Finally, Ford Performance prices 615-hp Megazilla crate engine

Ford Performance

After waiting almost an entire year since it was first announced, Ford has put a price tag on the 7.3-liter Megazilla crate engine, and it’s a heavy one. With an MSRP of $22,995, Ford’s 615-hp pushrod powerplant will cost roughly half of a new Super Duty truck, but the engine does come with some interesting parts.

The burly engine will use the same forged steel crankshaft as the 7.3-liter found in Super Duty pickup trucks and will pack forged rods and pistons from Callies and Mahle, respectively, but it uses CNC-ported factory heads as well as a low-profile intake manifold that will help it fit into tight engine bays. Ford also noted that the engine comes with a performance camshaft (part number M-6250-SD73A) but did not specify lift, duration, or lobe separation angle. With 615 hp at 5750 rpm and 638 lb-ft of torque at 4650 rpm, the cam can’t be too rowdy, and the engine certainly sounds like it will be a brute, with plenty of usable power low in the rpm range.

We’ve already seen a few Godzilla swaps, and this new offering from Ford Performance will give builders of restomod muscle cars another viable option for modern pushrod power. Its 10.5:1 compression ratio, the same as the factory truck engine, should also keep it happily chugging on the same 87 octane the trucks use. That price tag will be tough to swallow, however, as the engine doesn’t come complete and ready to run. It lacks any kind of engine management, a starter, and a front accessory drive. Those items will add up to more than $3000, pushing the total cost to get a running Megazilla into the realm of a complete Ford Maverick.

To compare, Chevrolet Performance Parts offers a 7.4-liter, iron-block, pushrod engine that produces 627 hp and comes with an ECU, for around $16,000. Over at Mopar’s Direct Connection, $21,807 will score an 807-hp Hellcat Redeye crate engine. Of course, if big Ford power is your goal, Ford Performance’s own 572-cubic-inch, 655-hp big-block will set you back $19,750. The Megazilla, however, is narrower than the Hemi and shorter than Ford’s 385-series V-8, so it will likely swap in easier than either of those alternatives.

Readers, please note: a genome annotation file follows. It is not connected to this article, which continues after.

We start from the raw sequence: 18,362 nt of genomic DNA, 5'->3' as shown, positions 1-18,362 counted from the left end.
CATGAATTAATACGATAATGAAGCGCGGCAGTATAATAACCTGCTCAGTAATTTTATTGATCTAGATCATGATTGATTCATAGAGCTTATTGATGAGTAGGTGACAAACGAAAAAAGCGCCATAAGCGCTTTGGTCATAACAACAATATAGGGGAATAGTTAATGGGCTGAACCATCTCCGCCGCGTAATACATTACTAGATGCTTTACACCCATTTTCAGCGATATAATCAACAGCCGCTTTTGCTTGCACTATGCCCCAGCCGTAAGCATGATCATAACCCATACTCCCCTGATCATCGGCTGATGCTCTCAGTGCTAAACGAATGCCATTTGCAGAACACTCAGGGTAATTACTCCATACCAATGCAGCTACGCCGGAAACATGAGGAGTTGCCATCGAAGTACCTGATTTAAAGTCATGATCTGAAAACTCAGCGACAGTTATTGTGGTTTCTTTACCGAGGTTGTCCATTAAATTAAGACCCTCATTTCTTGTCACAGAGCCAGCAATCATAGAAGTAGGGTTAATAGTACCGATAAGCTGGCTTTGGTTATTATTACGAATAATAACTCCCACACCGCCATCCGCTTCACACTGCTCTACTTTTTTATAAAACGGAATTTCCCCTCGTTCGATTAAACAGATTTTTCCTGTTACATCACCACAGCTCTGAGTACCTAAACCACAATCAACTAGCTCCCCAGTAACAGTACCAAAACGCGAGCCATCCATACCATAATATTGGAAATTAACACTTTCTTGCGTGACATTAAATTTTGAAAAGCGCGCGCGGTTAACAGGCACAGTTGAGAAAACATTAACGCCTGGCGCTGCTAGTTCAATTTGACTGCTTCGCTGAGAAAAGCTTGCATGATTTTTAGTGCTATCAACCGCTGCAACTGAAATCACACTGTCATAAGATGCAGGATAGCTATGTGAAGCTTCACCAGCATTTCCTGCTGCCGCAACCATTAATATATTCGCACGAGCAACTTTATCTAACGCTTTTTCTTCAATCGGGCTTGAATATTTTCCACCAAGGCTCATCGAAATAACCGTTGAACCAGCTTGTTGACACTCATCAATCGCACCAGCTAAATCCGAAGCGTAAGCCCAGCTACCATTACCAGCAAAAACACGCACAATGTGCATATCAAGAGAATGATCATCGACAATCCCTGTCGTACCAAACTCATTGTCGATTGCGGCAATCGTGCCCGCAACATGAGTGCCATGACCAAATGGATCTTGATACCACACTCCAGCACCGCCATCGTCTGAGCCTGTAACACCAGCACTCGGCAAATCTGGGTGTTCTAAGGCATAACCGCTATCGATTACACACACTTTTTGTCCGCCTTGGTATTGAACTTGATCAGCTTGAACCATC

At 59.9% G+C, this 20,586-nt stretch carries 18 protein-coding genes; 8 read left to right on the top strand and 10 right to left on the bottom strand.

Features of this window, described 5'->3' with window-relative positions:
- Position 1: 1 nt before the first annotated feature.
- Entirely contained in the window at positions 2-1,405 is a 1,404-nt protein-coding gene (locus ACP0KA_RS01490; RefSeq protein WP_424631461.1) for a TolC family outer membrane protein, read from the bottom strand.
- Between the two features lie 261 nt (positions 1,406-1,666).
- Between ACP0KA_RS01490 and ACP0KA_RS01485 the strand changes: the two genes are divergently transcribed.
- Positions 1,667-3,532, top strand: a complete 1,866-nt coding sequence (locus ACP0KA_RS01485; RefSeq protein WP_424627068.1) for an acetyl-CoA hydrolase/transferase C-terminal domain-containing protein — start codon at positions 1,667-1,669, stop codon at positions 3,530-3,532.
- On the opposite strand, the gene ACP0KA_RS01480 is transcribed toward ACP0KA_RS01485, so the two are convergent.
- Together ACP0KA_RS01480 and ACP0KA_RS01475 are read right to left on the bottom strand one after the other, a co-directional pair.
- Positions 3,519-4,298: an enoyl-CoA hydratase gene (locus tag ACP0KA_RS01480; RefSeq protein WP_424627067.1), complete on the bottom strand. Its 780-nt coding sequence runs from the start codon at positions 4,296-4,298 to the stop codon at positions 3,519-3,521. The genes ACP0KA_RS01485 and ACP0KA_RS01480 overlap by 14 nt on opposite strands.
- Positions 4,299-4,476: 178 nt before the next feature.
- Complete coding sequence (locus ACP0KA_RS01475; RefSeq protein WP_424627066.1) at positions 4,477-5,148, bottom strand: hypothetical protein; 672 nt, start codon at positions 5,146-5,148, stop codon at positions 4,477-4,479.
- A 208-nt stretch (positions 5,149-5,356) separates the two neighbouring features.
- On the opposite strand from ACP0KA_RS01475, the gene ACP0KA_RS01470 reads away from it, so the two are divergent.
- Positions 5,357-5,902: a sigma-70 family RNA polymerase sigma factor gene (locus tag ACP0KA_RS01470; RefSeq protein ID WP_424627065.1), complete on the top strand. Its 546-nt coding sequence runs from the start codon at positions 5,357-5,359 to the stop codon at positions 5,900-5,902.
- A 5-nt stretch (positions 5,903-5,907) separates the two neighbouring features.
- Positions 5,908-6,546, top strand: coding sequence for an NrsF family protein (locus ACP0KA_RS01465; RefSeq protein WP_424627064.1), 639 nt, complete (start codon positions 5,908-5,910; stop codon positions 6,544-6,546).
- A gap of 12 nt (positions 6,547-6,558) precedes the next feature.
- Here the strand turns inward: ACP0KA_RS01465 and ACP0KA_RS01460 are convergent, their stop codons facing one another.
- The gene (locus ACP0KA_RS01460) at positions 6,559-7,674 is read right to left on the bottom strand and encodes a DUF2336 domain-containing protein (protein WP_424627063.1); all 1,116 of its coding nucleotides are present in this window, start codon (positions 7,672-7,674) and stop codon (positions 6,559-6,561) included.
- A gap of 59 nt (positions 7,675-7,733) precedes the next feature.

This crate engine is still good news for die-hard Blue Oval fans, as the bigger the aftermarket becomes, the more competition there will be to develop even better parts to make swaps easier and to pull even more power from this compact powerhouse of a V-8.




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    Sounds like a cool motor, but Ford says it’s for off road or comp use. So why buy it if you can’t put it in to a say 70 Thunderbird or 72 Gran Torino or any car you intend to drive on public roads?

    @Steven Jump Just an FYI most states will emissions exempt any vehicle more than twenty five years old. CA will not exempt any vehicle produced after 1975 regardless of age. The offroad use disclaimer simply means Ford has not certified this engine to be emissions legal. That’s to protect them from a litigious customer who can’t get the engine to pass emissions. On a 70 Tbird or 72 Gran Torino this precedes the 1975 and later introduction of catalytic converters so those models are already exempt from emissions requirements even in CA.

    Technically, there is no “exemption” to modify any emissions equipment for any vehicle that came with emissions equipment. In California 1966 was the first year of emissions requirements. For 49 state cars it’s 1970. While pre 1975 cars are exempt from biennial smog checks in CA, its still technically illegal to remove the smog pump from your 1966 Mustang.

    It is also a violation of federal law to modify the emissions equipment on ANY vehicle certified for Federal emissions. Currently, there’s no federal enforcement of this law for end users, but the epa has gotten much more aggressive recently enforcing emissions laws that were previously uninforced for decades. For example, diesel tuners sold their tunes for decades until a few years ago, when epa started fining them hundreds of thousands of dollars and shutting them down.

    So while the majority of people who don’t live in California can install an “off road use only” crate engine in their car today, that doesn’t mean the epa won’t start enforcing laws already on the books that make it illegal. It also means Ford can’t market the engine for road use since it is illegal – even though that’s where 99% of these will end up

    From :
    The nation’s first tailpipe emissions standards for hydrocarbons and carbon monoxide (1966)

    From :
    1970: New cars must meet EPA emission standards for hydrocarbons (HC), carbon monoxide (CO), nitrogen oxide (NOx)

    Well all I got to say is move out of those crappy money hungry places to reserve you freedom then you can do what you want

    There are tens of thousands of backyard $400 junkyard LS engines with very minor mods and cheap turbos- putting out 1500 hp and down-running around. Google Richard Holdener Big Bang, he does the treatment on 4.8l and up.
    Or heads, cam, headers,intake and 550 hp for not a lot of money

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